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, how many threads will be created?.

 
jacob deiter
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I have written a java program,

Class A{

//My code here

}


For executing the above program, how many threads will be created?.

I welcome your detailed explanation
 
Anirvan Majumdar
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In your case, only one main thread will be created - assuming you're not going to instantiate any 'thread' classes from Class A., and there's a main() defined in the class.
Typically, when a Java application is executed, the JVM [java] process gets loaded. This in turn spawns the main thread to execute your class. You might wonder if you instantiated another class from the first one, whether another thread will get spawned? The answer's no. Unless of course, that other class is a thread implementation itself.
 
jacob deiter
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Anirvan Majumdar wrote:In your case, only one main thread will be created - assuming you're not going to instantiate any 'thread' classes from Class A., and there's a main() defined in the class.
Typically, when a Java application is executed, the JVM [java] process gets loaded. This in turn spawns the main thread to execute your class. You might wonder if you instantiated another class from the first one, whether another thread will get spawned? The answer's no. Unless of course, that other class is a thread implementation itself.


1) if a class interacting with many classes and interaction with any remote resource,then single thread take care all of this

2) I read java code in that for getting enviroment data ,they are using hashhastble and thread as follow,.get

Properties properties =some_hash_table.get(Thread.currentThread)

could you please explain why?

3) as you said in your reply ,single process will b created for a application
 
Vijitha Kumara
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jacob deiter wrote:...
2) I read java code in that for getting enviroment data ,they are using hashhastble and thread as follow,.get
Properties properties =some_hash_table.get(Thread.currentThread)
could you please explain why?


Can you show that code snippet ? (Hashtable's get(java.lang.Object) )
 
Anirvan Majumdar
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jacob deiter wrote:
....
2) I read java code in that for getting enviroment data ,they are using hashhastble and thread as follow,.get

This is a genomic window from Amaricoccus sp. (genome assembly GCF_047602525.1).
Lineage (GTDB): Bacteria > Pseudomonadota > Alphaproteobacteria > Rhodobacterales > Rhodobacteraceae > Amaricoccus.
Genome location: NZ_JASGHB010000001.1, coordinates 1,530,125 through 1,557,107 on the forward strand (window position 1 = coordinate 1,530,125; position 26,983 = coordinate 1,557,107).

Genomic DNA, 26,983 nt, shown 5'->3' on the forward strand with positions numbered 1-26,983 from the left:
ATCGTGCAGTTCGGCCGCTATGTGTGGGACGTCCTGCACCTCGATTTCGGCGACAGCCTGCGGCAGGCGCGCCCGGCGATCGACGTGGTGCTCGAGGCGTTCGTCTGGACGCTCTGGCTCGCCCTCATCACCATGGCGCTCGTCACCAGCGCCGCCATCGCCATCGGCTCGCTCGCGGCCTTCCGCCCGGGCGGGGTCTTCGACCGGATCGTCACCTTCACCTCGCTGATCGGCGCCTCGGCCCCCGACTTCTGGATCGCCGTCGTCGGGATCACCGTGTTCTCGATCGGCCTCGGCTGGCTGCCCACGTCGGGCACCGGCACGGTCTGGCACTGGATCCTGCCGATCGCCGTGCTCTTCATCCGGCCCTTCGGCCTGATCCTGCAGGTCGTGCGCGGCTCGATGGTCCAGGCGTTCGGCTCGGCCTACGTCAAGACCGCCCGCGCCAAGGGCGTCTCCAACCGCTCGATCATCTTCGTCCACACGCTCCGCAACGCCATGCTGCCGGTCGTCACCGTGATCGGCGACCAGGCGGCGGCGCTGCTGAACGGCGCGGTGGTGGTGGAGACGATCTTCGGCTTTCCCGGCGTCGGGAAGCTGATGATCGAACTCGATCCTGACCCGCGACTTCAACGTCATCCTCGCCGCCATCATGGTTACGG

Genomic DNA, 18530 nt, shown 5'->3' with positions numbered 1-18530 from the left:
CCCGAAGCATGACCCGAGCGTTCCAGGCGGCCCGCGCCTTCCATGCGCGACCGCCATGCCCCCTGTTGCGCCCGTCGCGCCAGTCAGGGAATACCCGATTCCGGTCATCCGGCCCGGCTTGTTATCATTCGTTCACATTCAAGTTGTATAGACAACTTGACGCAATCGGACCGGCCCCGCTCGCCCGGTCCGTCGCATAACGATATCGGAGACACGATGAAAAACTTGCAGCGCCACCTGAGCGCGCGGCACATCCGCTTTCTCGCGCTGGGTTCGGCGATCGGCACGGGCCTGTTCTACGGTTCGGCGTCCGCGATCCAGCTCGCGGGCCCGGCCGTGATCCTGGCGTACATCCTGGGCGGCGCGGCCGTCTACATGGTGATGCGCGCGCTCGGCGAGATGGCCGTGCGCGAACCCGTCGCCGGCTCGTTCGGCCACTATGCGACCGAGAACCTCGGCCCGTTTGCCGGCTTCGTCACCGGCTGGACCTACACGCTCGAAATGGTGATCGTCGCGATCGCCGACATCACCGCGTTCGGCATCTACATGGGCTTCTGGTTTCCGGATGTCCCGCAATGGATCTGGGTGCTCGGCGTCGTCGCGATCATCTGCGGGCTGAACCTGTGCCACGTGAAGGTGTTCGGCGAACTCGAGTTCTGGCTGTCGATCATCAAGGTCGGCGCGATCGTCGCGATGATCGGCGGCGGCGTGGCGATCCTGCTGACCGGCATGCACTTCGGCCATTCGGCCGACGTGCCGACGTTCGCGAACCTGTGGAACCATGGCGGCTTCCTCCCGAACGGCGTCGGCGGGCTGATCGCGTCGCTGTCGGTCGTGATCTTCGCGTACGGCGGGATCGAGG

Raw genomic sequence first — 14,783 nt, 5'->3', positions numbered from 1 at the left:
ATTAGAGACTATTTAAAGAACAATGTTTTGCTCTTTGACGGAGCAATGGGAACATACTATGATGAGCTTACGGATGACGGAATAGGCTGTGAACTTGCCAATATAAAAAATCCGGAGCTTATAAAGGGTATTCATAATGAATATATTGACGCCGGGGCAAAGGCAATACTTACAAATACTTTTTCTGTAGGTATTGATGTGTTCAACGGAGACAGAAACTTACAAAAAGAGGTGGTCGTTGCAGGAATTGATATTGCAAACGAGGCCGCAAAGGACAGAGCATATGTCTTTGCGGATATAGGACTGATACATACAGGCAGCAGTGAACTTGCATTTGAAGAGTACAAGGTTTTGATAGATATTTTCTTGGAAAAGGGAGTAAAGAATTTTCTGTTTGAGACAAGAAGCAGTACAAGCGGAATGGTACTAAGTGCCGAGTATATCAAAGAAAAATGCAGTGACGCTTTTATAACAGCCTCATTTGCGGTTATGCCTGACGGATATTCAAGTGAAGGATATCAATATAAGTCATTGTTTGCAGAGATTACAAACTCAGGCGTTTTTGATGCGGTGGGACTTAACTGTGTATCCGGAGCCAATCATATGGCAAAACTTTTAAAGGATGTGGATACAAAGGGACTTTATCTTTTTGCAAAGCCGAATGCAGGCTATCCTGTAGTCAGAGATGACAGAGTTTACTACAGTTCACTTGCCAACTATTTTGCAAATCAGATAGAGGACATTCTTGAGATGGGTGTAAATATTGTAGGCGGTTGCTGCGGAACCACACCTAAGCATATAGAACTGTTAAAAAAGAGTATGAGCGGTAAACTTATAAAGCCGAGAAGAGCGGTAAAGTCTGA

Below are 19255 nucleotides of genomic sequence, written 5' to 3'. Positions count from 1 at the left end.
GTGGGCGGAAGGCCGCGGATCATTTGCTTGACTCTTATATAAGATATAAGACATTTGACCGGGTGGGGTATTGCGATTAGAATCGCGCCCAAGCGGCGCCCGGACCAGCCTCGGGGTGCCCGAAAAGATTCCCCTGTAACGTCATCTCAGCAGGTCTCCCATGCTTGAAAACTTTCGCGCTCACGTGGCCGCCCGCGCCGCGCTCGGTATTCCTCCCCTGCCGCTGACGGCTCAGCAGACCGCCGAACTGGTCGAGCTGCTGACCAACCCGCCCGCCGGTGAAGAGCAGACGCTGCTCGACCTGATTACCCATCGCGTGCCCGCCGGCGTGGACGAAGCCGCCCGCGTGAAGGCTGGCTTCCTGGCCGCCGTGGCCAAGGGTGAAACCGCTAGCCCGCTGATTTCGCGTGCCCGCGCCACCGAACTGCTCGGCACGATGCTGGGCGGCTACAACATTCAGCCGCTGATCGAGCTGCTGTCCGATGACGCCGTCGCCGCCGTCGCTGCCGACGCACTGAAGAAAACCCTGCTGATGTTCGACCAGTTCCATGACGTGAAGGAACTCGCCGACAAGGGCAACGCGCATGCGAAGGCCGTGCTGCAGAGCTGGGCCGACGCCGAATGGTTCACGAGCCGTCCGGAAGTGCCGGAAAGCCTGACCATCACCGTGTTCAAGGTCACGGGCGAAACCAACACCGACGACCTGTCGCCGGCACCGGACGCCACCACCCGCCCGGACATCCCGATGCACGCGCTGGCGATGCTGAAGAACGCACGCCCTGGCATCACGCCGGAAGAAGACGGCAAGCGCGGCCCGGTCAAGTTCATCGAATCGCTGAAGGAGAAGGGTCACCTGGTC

Properties properties =some_hash_table.get(Thread.currentThread)

could you please explain why?

....


That looks like a strange bit of code, because I haven't typically seen anyone mapping values to a Thread instance. After all, every time the control comes to this statement, it will have a different thread instance [and hence, a different hash value for the instance]. My fair guess will be that in your application there's some sort of a thread pool being maintained. And each instance in that pool is associated with some unique set of properties.
As mentioned before, if you can share the code snippet it might be helpful. I'd also suggest you investigate a bit more to understand whether or not your application has a multi-threaded implementation.
 
Steve Luke
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The original question was this:


Wednesday, September 02, 2009 01:25:21 Subject: , how many threads will be created?.
I have written a java program,

Class A{

//My code here

}


For executing the above program, how many threads will be created?.


The answer to that is: It is impossible to say. The answer depends on what 'My Code' is. If you do nothing that generates new Threads then the answer would be at least one but usually 2, maybe more depending on JVM configurations. The two minimums would be
1) the main thread for running the application
2) a thread for garbage collection timing

There are a lot of cases where more threads would be created but for which would be invisible to you, and other cases where threads will be made and you should realize that (AWT or Swing applications, Timers, ExecutorSurvices, etc...).


1) if a class interacting with many classes and interaction with any remote resource,then single thread take care all of this


It could. Number of classes and method calls have nothing to do with threads. Remote resources have nothing directly to do with Threads, though some implementations may use Threads to make access more efficient.


2) I read java code in that for getting enviroment data ,they are using hashhastble and thread as follow,.get

Properties properties =some_hash_table.get(Thread.currentThread)

could you please explain why?


Can you tell us where you got that code from, and in what context? The code itself is a little problematic because there is no static variable in Thread called currentThread. There is a static method called currentThread() though. When asking questions it helps to be precise. If you could show us the code source or copy/paste the code exactly then we would be able to answer the question more precisely.

That code is not creating a Thread though. It appears to be using the value returned from currentThread() as a key to a map, in order to get some properties. The goal here is probably that the hash table is capable of storing different properties for different Threads (Thread-local values). If you had one object which may be used by multiple Threads and you wanted different properties stored for each possible Thread then this is one solution. Personally, I would not use this myself. Instead I would use the ThreadLocal object because the intent would be more clear.
 
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